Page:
Monkeypox virus cases rise in Belgium

Europe: The cases of the monkeypox virus cases are increasing in Belgium, but there is plenty of misinformation about the infection and how it is spread it is still circulating online.

Since the start of the outbreak, about 546 confirmed cases of monkeypox had been registered in Belgium, as per the latest figures shared by the Sciensano National Health Institute.

Along with this, monkeypox is an infection that is transmitted from animals to humans. However, the name is slightly misleading. At the same time, monkeypox was first identified in monkeys.

The infected individuals first get a fever, chills, muscle aches and fatigue. After one to three days, spots start appearing, which turn into blisters. The fluid in these blisters is infectious.

The best-known way that the virus spreads is through skin-to-skin contact, as generously as it must come into contact with an injury; virologist Johan Neyts (KU Leuven) shared the information. Meanwhile, it can also enter through mucous membranes, such as the genitals and the mouth.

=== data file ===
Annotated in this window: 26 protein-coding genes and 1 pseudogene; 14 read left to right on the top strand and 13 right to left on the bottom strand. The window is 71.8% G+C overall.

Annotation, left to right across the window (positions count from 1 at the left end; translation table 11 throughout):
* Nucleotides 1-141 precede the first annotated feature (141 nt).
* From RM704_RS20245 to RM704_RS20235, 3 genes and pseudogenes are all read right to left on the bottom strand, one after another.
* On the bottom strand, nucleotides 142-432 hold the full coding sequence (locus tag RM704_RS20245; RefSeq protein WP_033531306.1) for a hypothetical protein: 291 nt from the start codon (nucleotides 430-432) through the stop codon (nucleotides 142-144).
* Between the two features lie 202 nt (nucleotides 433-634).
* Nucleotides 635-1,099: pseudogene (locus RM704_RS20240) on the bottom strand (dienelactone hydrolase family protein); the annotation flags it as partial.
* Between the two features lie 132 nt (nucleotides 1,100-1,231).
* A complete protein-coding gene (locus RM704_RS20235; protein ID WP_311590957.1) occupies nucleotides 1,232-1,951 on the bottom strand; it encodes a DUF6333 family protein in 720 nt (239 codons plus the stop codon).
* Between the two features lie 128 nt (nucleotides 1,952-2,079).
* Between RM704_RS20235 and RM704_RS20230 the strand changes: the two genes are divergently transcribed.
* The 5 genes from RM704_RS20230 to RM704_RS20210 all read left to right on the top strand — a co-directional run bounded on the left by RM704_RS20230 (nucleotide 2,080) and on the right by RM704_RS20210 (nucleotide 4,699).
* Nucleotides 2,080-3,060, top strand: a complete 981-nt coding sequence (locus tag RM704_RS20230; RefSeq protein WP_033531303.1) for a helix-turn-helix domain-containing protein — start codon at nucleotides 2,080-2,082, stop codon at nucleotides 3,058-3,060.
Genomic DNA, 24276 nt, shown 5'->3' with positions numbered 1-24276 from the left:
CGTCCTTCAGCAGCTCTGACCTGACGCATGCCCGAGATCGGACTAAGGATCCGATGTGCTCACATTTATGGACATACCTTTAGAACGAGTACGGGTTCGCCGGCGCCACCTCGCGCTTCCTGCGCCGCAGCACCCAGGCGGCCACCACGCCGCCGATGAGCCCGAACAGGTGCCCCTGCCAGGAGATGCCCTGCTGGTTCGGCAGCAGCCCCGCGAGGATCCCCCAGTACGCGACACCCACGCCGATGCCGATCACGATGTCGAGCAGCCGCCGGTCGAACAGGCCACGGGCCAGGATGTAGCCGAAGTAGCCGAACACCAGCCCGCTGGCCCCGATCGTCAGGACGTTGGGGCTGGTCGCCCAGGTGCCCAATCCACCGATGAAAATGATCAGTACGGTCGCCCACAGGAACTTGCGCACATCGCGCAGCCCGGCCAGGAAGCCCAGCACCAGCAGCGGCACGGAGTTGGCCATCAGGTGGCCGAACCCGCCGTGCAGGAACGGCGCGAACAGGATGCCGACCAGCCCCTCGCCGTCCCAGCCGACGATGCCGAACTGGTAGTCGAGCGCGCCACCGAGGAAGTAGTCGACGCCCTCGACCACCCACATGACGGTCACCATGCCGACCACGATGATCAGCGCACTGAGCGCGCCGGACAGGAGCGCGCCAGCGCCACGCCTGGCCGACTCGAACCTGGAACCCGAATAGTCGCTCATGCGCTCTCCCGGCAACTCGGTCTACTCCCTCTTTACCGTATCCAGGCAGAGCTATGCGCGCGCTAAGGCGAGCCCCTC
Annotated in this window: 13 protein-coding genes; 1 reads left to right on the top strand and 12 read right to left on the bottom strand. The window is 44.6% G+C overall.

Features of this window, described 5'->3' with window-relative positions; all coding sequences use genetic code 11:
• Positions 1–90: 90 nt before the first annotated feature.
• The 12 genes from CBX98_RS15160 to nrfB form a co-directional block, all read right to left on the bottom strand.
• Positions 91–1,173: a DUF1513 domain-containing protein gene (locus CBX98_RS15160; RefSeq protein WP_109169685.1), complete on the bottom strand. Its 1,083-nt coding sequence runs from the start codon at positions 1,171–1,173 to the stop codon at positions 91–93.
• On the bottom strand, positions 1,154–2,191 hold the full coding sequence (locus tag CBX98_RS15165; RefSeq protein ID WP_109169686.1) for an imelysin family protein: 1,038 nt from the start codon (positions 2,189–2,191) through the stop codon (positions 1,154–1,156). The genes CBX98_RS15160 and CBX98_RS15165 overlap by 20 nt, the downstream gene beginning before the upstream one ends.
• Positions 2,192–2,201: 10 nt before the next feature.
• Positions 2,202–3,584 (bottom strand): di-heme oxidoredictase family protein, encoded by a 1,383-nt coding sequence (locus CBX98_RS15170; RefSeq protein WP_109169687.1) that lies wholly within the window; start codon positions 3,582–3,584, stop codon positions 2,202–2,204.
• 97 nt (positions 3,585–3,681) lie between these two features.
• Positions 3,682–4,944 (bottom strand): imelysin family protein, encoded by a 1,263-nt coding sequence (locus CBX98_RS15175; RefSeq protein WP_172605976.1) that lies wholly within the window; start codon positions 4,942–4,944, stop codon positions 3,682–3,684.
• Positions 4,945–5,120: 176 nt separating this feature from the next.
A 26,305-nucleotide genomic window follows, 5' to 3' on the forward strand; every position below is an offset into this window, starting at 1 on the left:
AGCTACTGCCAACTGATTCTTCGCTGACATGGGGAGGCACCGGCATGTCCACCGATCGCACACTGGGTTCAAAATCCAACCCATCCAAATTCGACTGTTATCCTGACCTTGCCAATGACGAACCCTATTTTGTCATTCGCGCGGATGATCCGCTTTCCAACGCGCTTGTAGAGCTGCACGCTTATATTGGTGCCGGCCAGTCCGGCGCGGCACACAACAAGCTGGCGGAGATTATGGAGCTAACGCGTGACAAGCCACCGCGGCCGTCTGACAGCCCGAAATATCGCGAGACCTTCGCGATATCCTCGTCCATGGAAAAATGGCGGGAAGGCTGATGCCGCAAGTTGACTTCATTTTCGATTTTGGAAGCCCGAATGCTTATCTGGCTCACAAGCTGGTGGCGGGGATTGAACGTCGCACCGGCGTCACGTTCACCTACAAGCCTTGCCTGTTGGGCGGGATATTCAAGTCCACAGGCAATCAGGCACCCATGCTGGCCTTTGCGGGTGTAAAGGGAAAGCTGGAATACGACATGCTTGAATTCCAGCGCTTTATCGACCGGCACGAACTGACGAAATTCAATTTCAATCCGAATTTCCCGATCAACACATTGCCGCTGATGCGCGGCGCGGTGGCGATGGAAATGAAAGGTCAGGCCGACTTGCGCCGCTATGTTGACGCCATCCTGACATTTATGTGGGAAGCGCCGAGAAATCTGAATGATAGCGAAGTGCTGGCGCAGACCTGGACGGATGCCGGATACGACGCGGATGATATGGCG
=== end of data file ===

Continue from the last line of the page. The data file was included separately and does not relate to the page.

In addition, monkeypox is not related to chicken pox. “Those viruses belong to two completely different families. That is like comparing a head of lettuce to a chestnut tree,” says Neyts.

The virus can not spread through the skin. The most imperative thing to keep in mind is that monkeypox does not spread easily between people without close contact.

Moreover, the fluid from the blisters is highly contagious, and if it ends up on materials, it can remain infectious for at least five days, says Neyts. The virus lingers longer on bedding, towels and clothing than on materials such as plastic, metal and glass.

However, textile wound fluid is easy to remove in the washing machine (at the highest possible temperature).

Furthermore, in recent weeks, concerns were raised about the transmission of the virus through second-hand store clothes following an advisory letter that the World Health Organisation- WHO has since dismissed as “fake.”

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